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Eric Chitty was born in Toronto, Canada in 1909. He began his working life as an electrical engineer, an amateur racer in Hill Climbs, Trails and Dirt Track racing from 1928. In 1930 he was a runner up in the Canadian Speedway Championship also riding speedway bike at tracks at Detroit, Chicago and New York in the USA, and whilst doing that he came to the attention of Johnnie Hoskins. He retired in 1931 due to illness, returning to Speedway in 1934 to become the Canadian Speedway Champion.

Arriving in Great Britain, 1935, he was invited to do a trial for West Ham by the director and team manager, the previously mentioned Johnnie Hoskins. He, Eric Chitty failed to impress. However half a year later, probable for the 1936 season when West Ham ran two teams, he was given a West Ham contract and his long term relationship with the Hammers began.

Eric Chitty rode for West Ham with just the break for World War II from 1936 to 1951. During the enforced stop in league racing 1939 to 1946 caused by the war Eric rode in Open Meetings at Belle Vue.

Hammers supporter Robert Rogers writes;

“In the all-time West Ham top twenty riders poll held when West Ham closed in 1971 he was voted No 7 a huge achievement when many of those who voted would never have seen him ride.

Eric won the 1938 London Riders Championship held at New Cross.

Won the unofficial British Individual Championship in 1940, 1941 & 1942.

He won the Belle Vue Grand Prix, the Northern Championship & the Hundred Guineas Trophy all in 1942.

He won the all English Best Pairs Championship in 1941 with Ron Johnson and 1943 with Fred Tuck.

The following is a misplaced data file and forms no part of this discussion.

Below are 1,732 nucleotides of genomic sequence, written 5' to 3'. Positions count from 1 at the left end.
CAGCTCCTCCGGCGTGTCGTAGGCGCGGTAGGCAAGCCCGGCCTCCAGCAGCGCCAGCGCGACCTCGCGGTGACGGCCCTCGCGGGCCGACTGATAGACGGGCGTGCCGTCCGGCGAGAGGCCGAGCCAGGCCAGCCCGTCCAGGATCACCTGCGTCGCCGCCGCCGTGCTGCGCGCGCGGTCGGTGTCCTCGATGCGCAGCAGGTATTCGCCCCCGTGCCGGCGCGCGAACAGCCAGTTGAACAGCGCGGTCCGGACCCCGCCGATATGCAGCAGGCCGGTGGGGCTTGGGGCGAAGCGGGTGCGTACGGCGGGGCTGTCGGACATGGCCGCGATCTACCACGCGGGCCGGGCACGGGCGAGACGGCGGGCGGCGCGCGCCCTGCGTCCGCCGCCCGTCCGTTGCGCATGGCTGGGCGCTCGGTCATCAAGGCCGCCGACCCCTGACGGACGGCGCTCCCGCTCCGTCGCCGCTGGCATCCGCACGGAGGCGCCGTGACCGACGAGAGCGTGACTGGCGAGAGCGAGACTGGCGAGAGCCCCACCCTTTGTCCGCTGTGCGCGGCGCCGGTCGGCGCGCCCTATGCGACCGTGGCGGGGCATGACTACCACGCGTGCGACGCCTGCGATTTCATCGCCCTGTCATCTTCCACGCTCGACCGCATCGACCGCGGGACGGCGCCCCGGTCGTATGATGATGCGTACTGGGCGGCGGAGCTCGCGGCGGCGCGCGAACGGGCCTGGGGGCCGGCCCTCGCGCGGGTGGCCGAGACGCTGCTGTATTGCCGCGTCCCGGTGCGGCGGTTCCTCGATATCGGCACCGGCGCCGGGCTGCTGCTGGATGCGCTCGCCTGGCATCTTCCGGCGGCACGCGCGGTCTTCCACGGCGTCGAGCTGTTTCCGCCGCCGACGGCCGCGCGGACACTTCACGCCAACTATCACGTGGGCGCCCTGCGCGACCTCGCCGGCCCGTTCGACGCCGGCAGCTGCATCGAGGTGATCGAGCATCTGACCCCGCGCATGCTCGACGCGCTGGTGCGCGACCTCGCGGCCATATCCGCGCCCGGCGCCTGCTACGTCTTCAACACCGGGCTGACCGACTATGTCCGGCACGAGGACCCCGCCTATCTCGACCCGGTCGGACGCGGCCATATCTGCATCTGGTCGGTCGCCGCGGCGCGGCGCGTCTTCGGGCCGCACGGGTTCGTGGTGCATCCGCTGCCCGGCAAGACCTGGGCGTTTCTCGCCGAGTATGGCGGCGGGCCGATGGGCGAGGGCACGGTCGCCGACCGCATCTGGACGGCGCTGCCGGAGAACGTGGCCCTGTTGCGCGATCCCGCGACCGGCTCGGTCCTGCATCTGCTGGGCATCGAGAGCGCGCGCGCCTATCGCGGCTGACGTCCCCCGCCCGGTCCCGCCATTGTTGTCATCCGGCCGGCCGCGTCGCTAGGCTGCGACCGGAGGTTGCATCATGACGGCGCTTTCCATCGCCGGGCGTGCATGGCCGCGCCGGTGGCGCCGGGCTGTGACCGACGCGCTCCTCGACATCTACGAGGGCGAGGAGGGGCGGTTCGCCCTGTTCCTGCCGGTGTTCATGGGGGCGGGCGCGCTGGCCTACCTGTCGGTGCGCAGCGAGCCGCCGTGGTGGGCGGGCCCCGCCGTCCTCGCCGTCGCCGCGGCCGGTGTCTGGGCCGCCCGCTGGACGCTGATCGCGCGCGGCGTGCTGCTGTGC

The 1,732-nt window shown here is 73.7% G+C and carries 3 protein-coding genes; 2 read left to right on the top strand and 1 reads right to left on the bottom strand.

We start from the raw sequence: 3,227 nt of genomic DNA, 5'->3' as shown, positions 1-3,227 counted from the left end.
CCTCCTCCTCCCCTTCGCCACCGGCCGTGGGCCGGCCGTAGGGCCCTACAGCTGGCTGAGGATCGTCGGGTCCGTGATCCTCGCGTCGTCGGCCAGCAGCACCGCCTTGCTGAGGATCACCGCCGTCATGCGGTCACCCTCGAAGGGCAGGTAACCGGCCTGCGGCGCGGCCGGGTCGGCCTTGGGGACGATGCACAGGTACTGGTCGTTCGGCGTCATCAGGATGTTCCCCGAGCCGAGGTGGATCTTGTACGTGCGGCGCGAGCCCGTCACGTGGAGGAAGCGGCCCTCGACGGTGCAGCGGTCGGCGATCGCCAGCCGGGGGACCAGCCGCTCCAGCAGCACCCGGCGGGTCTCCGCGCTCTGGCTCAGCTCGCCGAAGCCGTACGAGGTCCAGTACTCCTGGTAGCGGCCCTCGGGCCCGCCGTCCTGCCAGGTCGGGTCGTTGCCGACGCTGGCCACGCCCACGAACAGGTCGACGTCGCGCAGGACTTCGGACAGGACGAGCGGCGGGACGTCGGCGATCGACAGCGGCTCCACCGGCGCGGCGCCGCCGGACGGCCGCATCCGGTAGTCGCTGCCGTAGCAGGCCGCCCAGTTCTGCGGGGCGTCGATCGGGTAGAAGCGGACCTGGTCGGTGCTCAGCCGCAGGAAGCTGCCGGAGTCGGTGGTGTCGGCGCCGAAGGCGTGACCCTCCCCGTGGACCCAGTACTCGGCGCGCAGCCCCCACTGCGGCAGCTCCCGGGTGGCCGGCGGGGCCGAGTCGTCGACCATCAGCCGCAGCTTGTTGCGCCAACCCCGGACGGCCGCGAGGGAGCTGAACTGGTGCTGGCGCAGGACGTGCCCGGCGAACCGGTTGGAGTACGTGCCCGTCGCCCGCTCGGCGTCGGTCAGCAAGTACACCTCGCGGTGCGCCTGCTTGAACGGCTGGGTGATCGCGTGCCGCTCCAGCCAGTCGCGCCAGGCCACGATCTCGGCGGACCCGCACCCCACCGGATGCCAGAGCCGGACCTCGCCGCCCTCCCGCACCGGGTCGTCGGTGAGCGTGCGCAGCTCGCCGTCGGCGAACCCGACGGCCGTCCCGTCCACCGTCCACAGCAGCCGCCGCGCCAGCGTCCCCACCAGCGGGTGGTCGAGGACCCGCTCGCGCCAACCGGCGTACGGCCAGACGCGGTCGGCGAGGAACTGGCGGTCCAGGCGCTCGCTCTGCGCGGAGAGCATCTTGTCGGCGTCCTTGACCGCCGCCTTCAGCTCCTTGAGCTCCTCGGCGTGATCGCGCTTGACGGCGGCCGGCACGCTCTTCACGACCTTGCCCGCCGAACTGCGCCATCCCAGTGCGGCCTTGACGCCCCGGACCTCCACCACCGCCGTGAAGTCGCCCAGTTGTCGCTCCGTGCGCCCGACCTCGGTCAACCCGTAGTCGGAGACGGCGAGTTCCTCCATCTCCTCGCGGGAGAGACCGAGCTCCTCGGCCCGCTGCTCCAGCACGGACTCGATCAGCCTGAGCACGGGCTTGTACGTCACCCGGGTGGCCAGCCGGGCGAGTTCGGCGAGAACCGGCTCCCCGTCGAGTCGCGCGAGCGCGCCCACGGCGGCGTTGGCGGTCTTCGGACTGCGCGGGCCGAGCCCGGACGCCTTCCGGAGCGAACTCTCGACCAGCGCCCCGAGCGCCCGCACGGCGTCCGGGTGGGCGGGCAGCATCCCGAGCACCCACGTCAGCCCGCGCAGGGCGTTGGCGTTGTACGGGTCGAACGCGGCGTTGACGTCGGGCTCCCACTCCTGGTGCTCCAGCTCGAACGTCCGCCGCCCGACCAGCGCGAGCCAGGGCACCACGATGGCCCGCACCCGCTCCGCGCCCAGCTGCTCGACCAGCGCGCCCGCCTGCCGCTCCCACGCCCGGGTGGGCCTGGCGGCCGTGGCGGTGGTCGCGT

In 1944 he won the National Trophy (a solo event, not to be confused with the National Trophy which was a team event both before and after World War II) Also in 1944 he won the British Empire Best Pairs with Ron Clark.

In the winter of 1945-46 he toured Germany as the Captain of the ENSA Speedway team. Although called a team, it seem it was more of a Speedway Circus with Solo events being put on various parts of occupied Germany, and challenges against the local Army Dispatch Riders, many of which were Speedway riders before the war. ENSA was an organisation that put on shows and entertainment for Service personnel.”

Robert Rogers continues –

“In 1946 he became Captain of West Ham.

After he left West Ham in 1951, he seemed to have disappeared from the speedway scene.

INJURIES - It would seem Eric had suffered a few serious injuries in his life. He had missed half of the 1948 season owing to injury he received racing in Australia, during the winter of  47/48. There is a comment that although he had returned he was not his former self.

He then rode from 49-51, but he was not in the 1952 team.

He had seemingly had another serious injury, which stopped him from returning to West Ham. The last mention I can find of Eric was in a West Ham Programme dated 20th May 1952. It states that Eric will hopefully return as soon as his injury lets him.

Eric was also capped for in Test Matches against England.

Although Canada could not raise its own team, a collation of Canadian, New Zealander and South African rode as an OVERSEAS Team in 1937.

They rode a five match series.

The Overseas team won 3, England won 1 and one was a draw.

Eric rode in 3 of them and therefore was `capped 3 times.

Eric Chitty it would seem was not only a Speedway Rider; he was a Singer, Writer and Businessman.

SINGER- Eric used to sing to the fans during the half time interval. This was a John S Hosking idea, as Eric apparently had a good voice. The event was billed as a `Ditty from Chitty` (Typical Hoskins, who was a showman in the Barnum spirit).

WRITER- Eric wrote a column for the Speedway Gazette Newspaper in 1948.

BUSINESSMAN - Eric had a company called Eric `Ricky` Chitty LTD.

It shows the Directors as E.F Chitty and E.M Chitty (I assume his wife, unless he had a brother, no mention of either). They run a shop at Plaistow in Barking Road (Approximately a mile from Custom House Stadium the home of West Ham Hammers).

It sold everything thing from Children toy bikes up to the real thing, Speedway Bikes. They also seem to sell racing leathers, and had a motorcycle repair service.”

Eric was also a member of the World Speedway Riders’ Association and died in 1990

Eric Chitty

Many thanks must go to Robert Rogers who supplied and wrote most of the above and produced the photo.

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